Japanese Communist Party
日本共産党
Nihon Kyōsan-tō
AbbreviationJCP
ChairpersonTomoko Tamura
Secretary-GeneralAkira Koike[1]
Representatives leaderChizuko Takahashi
Councillors leaderTomoko Kami
Founded15 July 1922; 101 years ago (15 July 1922)[2]
Headquarters4-26-7 Sendagaya, Shibuya, 151-8586 Japan[3]
NewspaperShimbun Akahata
Youth wingDemocratic Youth League of Japan
Membership (2024)Decrease 250,000
Ideology
Political positionLeft-wing to far-left
International affiliationIMCWP
ColorsRed[4]
Representatives
10 / 465
Councillors
11 / 248
Prefectural assembly members
113 / 2,644
Municipal assembly members
2,226 / 29,135
Election symbol
Party flag
Website
JCP headquarters in Tokyo's Shibuya Ward

The Japanese Communist Party (日本共産党, Nihon Kyōsan-tō, abbr. JCP) is a communist party in Japan. Founded in 1922, it is the oldest political party in the country. It has 250,000 members as of 2024, making it one of the largest non-governing communist parties in the world. The party is chaired by Tomoko Tamura, who replaced longtime leader Kazuo Shii in January 2024.

The JCP was repressed by the Japanese government in the three decades immediately following its founding. The Allied occupation of Japan legalized the JCP after World War II, but the party's unexpected success in the 1949 general election led to the "Red Purge", in which the Japanese government removed tens of thousands of actual and suspected communists from their jobs. The Soviet Union encouraged the JCP to respond with a violent revolution; the consequent internal debate fractured the party into several factions. The dominant faction, backed by the Soviets, waged an unsuccessful guerrilla campaign in Japan's rural areas, which undercut the party's public support.

In 1958, Kenji Miyamoto became the JCP's leader and moderated the party's policies, abandoning the previous line of violent revolution. His efforts to regain electoral support were particularly successful in urban areas such as Osaka, Kyoto, and Tokyo, and the JCP worked with the Japan Socialist Party in the 1970s to elect a number of progressive mayors and governors. By 1979, the JCP held about 10% of the seats in the National Diet.

Miyamoto also began distancing the JCP from the Eastern Bloc in the 1960s. The party did not take sides during the Sino-Soviet split and declared its support for multi-party democracy, as opposed to the one-party politics of China and the Soviet Union. The JCP did not suffer an internal crisis after the Soviet Union's dissolution in 1991, though its overall electoral strength remains in decline, despite a brief resurgence after the collapse of the Japan Socialist Party in 1996.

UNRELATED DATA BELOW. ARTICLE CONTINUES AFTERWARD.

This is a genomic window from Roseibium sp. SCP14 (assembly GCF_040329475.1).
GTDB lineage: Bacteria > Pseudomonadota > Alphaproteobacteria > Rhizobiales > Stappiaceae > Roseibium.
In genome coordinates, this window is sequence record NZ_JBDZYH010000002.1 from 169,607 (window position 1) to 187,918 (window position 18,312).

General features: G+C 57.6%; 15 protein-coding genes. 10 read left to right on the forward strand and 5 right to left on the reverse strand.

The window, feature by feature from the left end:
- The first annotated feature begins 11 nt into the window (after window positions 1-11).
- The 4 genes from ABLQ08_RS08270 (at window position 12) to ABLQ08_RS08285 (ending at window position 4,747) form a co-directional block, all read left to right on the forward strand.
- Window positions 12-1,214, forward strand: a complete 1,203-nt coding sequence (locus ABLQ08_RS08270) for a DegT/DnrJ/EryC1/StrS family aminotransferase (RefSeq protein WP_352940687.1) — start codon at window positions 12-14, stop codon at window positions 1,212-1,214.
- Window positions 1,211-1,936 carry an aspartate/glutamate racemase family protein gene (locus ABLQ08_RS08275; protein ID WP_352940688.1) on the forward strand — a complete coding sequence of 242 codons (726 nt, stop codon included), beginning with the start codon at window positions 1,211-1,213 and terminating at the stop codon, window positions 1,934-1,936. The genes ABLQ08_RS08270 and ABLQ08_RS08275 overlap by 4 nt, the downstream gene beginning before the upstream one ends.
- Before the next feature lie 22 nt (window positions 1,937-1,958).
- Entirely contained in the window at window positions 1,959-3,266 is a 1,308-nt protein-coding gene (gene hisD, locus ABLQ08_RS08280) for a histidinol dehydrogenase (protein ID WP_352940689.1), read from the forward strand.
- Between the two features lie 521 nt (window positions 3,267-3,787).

The party at present advocates the establishment of a democratic society based on scientific socialism and pacificism. It believes that this objective can be achieved by working within an electoral framework while carrying out an extra-parliamentary struggle against "imperialism and its subordinate ally, monopoly capital". As such, the JCP does not advocate violent revolution but rather a "democratic revolution" to achieve "democratic change in politics and the economy". It accepts the current constitutional position of the emperor but opposes the involvement of the Imperial House in politics. A staunchly anti-militarist party, the JCP firmly supports Article 9 of the Japanese Constitution and seeks to dissolve the Japan Self-Defense Forces. It opposes Japan's military alliance with the United States as an unequal relationship and infringement of Japan's national sovereignty.

History

Prewar roots

The Japanese Communist Party was founded in Tokyo on 15 July 1922.[2] Its early leadership was drawn from the anarcho-syndicalist and Christian socialist movements that developed around the turn of the century. From the former came Yamakawa Hitoshi, Sakai Toshihiko, and Arahata Kanson, who had all been supporters of Kōtoku Shūsui, an anarchist executed in 1911. Katayama Sen, another early party leader, had been a Christian socialist for much of his political life. The three former anarchists were reluctant to found the JCP, with Yamakawa shortly after arguing that Japan was not ready for a communist party and calling for work to be done solely within labor unions. Katayama's theoretical understanding of Marxism also remained low.[5][6] In the aftermath of the 1923 Great Kanto Earthquake, there was a campaign of rumors instigated by Japanese state authorities that incited widespread massacres of suspected enemies of the state by military, police, and vigilante forces. Military and police officials assassinated key leftist leaders under the cover of martial law, including Ōsugi Sakae.[7]

Outlawed and persecuted

Prominent wartime JCP members from left to right: Kyuichi Tokuda, Sanzō Nosaka and Yoshio Shiga, c. 1945–1946